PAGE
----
13.  Kishida, Μ., Yamada, Y. et al. Effectiveness of music therapy for alleviating pain during haemodialysis access cannulation for patients undergoing haemodialysis: a multi-facility, single-blind, randomised controlled trial. Trials. 2019;20:631.
14.  Richard-Lalonde, M., Gélinas, C. et al. The effect of music on pain in the adult intensive care unit: A systematic review of randomized controlled trials. J Pain Symptom Manage. 2020;59:1304-1319.e6.
15.  Jayakar Jai P., Alter David A. Music for Anxiety Reduction in Patients Undergoing Cardiac Catheterization: A Systematic Review and Meta-Analysis of Randomized Controlled Trials. Complement Ther Clin Pract. 2017;28:122-30.
16.  Kafali, H., Derbent, A. et al. Effect of maternal anxiety and music on fetal movements and fetal heart rate patterns. J Matern Fetal Neonatal Med. 2011;24:461-4.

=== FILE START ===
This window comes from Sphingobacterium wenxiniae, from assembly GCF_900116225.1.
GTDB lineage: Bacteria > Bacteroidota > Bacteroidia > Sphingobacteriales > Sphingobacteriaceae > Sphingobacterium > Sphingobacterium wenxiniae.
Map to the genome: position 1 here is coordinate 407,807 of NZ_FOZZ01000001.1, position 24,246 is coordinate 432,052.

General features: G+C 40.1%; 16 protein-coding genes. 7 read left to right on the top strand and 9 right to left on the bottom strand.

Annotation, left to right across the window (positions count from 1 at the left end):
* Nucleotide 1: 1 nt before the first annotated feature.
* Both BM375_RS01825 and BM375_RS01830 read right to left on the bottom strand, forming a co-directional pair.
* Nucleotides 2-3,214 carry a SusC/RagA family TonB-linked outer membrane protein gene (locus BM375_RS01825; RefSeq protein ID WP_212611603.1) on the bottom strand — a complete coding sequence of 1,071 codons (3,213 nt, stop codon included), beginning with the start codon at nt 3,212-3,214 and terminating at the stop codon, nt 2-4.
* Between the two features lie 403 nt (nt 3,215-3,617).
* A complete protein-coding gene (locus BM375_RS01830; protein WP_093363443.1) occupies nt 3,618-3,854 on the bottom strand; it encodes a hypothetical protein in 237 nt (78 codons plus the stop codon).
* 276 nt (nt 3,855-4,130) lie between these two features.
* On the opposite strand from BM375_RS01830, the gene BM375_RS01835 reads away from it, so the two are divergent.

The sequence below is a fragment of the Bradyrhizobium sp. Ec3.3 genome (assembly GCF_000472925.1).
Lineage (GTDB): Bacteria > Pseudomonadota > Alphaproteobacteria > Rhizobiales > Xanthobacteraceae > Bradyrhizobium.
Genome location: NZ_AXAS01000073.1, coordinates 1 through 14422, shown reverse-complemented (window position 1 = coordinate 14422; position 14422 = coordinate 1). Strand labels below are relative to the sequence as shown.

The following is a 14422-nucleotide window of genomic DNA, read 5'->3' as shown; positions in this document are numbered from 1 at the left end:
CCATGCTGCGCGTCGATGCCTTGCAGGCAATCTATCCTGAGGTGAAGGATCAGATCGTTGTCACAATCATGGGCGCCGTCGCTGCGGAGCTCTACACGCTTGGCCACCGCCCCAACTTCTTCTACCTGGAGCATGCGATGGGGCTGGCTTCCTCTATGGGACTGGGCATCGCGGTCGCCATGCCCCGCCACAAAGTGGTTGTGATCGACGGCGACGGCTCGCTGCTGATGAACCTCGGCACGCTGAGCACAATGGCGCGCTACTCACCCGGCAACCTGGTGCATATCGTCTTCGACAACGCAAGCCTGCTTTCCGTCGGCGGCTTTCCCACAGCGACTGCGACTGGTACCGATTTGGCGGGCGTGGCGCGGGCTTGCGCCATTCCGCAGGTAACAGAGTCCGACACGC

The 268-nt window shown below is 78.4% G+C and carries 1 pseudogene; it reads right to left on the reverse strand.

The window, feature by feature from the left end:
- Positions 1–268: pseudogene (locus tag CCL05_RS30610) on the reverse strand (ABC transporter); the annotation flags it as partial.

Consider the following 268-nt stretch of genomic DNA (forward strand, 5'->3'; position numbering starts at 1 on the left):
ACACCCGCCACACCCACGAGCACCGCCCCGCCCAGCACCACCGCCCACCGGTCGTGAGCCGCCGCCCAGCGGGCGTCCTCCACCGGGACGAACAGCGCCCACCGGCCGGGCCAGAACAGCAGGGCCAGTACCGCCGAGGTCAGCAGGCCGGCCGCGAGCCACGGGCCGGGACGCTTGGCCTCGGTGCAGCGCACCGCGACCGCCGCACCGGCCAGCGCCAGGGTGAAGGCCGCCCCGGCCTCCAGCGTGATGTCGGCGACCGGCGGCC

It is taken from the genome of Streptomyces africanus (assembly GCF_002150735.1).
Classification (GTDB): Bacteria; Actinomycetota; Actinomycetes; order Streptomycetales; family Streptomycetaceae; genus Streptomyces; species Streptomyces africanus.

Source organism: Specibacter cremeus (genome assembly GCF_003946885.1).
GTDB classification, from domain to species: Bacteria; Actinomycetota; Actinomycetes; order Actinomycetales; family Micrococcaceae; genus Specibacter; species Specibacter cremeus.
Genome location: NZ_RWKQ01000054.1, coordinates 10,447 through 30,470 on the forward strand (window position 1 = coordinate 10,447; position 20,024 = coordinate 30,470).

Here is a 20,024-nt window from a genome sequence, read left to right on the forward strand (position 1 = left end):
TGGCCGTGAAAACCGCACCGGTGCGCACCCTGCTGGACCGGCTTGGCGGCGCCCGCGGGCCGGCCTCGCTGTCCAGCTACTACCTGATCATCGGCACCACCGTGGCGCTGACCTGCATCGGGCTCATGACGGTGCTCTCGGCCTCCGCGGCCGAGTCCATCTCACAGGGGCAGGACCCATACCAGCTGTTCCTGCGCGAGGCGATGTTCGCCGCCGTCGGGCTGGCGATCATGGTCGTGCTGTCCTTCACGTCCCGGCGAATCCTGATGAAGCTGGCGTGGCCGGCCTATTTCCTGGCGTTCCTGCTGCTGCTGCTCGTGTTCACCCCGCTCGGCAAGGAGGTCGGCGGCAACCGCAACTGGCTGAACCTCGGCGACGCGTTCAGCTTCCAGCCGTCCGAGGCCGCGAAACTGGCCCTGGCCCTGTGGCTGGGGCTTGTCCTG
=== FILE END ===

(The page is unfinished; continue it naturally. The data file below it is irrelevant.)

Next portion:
17.  Gebusa, G., Zaleska, M. et al. The effect of music on the cardiac activity of a fetus in a cardiotocographic examination. Adv Clin Exp Med. 2018;27:615-21.
18.  Pasternak Y., Miller N., Asali A. Does Music During Labor Affect Mode of Delivery in First Labor After Epidural Anesthesia? A Prospective Study. Arch Gynecol Obstet. 2019;300:1239-44
19.  Garcia-Gonzalez J., Ventura-Miranda M., Requena – Mullor M. State-trait Anxiety Levels During Pregnancy and Fetal Parameters Following Intervention With Music Therapy. J Affect Disord. 2018;232:17-22.
20.  García González J., Ventura Miranda M I., Requena Mullor M. Effects of Prenatal Music Stimulation on State/Trait Anxiety in Full-Term Pregnancy and Its Influence on Childbirth: A Randomized Controlled Trial. J Matern Fetal Neonatal Med. 2018;31:1058-65.
21.  Oh, MO, Kim, Y.J et al. Effect of Music Intervention on Maternal Anxiety and Fetal Heart Rate Pattern During Non-Stress Test. J Korean Acad Nurs. 2016;46:315-26.
22.  Grażyna Gebuza , Marta Zaleska , Marzena Kaźmierczak et al. The Effect of Music on the Cardiac Activity of a Fetus in a Cardiotocographic Examination. Adv Clin Exp Med. 2018;2:615-21.
23.  Hasan Kafali, Aysel Derbent, Esra Keskin et al. Effect of Maternal Anxiety and Music on Fetal Movements and Fetal Heart Rate Patterns. J Matern Fetal Neonatal Med. 2011;24:461-4.